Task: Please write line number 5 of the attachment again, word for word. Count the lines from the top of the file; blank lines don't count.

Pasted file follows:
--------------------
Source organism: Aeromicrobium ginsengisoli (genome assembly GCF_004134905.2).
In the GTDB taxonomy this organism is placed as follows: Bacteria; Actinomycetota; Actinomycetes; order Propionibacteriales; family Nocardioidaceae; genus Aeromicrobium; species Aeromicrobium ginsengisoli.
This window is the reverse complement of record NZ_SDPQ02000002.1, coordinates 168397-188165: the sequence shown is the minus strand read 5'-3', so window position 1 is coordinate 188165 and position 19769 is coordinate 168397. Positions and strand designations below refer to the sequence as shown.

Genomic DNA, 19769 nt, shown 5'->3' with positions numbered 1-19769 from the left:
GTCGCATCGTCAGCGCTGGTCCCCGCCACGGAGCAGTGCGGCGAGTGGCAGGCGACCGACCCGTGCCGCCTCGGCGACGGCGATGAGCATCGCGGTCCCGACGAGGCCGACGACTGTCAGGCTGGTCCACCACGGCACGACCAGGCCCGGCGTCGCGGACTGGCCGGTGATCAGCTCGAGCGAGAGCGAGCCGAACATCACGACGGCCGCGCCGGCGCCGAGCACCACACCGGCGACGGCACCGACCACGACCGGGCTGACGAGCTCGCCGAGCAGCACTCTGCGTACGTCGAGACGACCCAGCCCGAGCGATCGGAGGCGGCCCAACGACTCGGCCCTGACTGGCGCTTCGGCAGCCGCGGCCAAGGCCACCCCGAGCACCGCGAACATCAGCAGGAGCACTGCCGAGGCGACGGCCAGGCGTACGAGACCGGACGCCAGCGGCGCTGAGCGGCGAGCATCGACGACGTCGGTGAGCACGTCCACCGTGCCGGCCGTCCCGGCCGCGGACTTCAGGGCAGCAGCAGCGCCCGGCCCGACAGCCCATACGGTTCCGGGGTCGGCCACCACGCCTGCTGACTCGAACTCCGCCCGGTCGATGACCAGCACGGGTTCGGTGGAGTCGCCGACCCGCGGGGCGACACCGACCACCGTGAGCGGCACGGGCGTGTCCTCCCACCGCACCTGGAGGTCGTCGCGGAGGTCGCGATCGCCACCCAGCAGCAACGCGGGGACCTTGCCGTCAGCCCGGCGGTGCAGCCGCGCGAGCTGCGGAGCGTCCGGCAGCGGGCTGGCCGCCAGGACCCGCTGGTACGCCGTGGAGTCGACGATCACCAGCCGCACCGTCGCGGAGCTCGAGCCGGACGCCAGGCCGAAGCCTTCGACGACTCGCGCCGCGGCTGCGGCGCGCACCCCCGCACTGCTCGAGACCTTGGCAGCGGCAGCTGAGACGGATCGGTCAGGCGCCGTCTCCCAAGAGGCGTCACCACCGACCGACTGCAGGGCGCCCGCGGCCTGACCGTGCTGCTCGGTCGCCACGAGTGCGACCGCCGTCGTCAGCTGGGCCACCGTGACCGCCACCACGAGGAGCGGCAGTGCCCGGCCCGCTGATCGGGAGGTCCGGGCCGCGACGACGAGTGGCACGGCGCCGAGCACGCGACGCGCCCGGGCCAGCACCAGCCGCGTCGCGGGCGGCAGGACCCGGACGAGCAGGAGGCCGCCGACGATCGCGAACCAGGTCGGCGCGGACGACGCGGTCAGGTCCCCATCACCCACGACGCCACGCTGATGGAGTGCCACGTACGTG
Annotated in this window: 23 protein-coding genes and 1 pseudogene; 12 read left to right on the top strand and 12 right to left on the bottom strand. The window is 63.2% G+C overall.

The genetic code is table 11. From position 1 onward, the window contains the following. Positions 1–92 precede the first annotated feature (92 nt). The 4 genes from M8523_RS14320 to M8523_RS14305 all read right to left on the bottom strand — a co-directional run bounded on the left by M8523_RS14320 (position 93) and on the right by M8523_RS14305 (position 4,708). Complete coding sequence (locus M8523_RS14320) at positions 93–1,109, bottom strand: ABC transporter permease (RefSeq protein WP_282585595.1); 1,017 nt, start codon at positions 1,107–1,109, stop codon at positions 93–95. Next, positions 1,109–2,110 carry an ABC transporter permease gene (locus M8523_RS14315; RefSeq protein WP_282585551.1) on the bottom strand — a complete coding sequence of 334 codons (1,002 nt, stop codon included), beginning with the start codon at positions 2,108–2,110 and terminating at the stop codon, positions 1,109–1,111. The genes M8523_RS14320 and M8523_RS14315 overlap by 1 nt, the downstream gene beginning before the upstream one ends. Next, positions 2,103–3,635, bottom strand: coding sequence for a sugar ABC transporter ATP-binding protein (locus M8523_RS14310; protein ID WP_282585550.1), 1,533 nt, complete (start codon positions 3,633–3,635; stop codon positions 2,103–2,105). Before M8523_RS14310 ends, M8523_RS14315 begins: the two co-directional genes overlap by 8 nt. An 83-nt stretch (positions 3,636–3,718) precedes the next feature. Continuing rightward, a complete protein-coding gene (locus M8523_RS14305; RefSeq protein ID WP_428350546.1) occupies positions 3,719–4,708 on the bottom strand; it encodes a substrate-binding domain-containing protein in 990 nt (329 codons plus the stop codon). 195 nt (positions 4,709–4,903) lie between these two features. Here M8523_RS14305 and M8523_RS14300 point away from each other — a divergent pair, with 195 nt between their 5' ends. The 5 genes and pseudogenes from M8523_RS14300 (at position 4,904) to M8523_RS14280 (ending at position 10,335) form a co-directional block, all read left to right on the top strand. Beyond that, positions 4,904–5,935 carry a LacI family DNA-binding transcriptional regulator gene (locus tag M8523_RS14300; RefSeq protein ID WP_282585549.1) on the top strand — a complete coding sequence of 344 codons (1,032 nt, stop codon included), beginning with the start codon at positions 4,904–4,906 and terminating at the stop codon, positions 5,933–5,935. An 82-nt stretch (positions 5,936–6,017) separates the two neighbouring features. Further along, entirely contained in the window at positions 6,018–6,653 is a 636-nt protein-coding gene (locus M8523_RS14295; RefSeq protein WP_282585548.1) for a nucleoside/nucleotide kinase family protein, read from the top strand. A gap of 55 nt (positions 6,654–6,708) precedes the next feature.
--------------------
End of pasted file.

GTCGCATCGTCAGCGCTGGTCCCCGCCACGGAGCAGTGCGGCGAGTGGCAGGCGACCGACCCGTGCCGCCTCGGCGACGGCGATGAGCATCGCGGTCCCGACGAGGCCGACGACTGTCAGGCTGGTCCACCACGGCACGACCAGGCCCGGCGTCGCGGACTGGCCGGTGATCAGCTCGAGCGAGAGCGAGCCGAACATCACGACGGCCGCGCCGGCGCCGAGCACCACACCGGCGACGGCACCGACCACGACCGGGCTGACGAGCTCGCCGAGCAGCACTCTGCGTACGTCGAGACGACCCAGCCCGAGCGATCGGAGGCGGCCCAACGACTCGGCCCTGACTGGCGCTTCGGCAGCCGCGGCCAAGGCCACCCCGAGCACCGCGAACATCAGCAGGAGCACTGCCGAGGCGACGGCCAGGCGTACGAGACCGGACGCCAGCGGCGCTGAGCGGCGAGCATCGACGACGTCGGTGAGCACGTCCACCGTGCCGGCCGTCCCGGCCGCGGACTTCAGGGCAGCAGCAGCGCCCGGCCCGACAGCCCATACGGTTCCGGGGTCGGCCACCACGCCTGCTGACTCGAACTCCGCCCGGTCGATGACCAGCACGGGTTCGGTGGAGTCGCCGACCCGCGGGGCGACACCGACCACCGTGAGCGGCACGGGCGTGTCCTCCCACCGCACCTGGAGGTCGTCGCGGAGGTCGCGATCGCCACCCAGCAGCAACGCGGGGACCTTGCCGTCAGCCCGGCGGTGCAGCCGCGCGAGCTGCGGAGCGTCCGGCAGCGGGCTGGCCGCCAGGACCCGCTGGTACGCCGTGGAGTCGACGATCACCAGCCGCACCGTCGCGGAGCTCGAGCCGGACGCCAGGCCGAAGCCTTCGACGACTCGCGCCGCGGCTGCGGCGCGCACCCCCGCACTGCTCGAGACCTTGGCAGCGGCAGCTGAGACGGATCGGTCAGGCGCCGTCTCCCAAGAGGCGTCACCACCGACCGACTGCAGGGCGCCCGCGGCCTGACCGTGCTGCTCGGTCGCCACGAGTGCGACCGCCGTCGTCAGCTGGGCCACCGTGACCGCCACCACGAGGAGCGGCAGTGCCCGGCCCGCTGATCGGGAGGTCCGGGCCGCGACGACGAGTGGCACGGCGCCGAGCACGCGACGCGCCCGGGCCAGCACCAGCCGCGTCGCGGGCGGCAGGACCCGGACGAGCAGGAGGCCGCCGACGATCGCGAACCAGGTCGGCGCGGACGACGCGGTCAGGTCCCCATCACCCACGACGCCACGCTGATGGAGTGCCACGTACGTG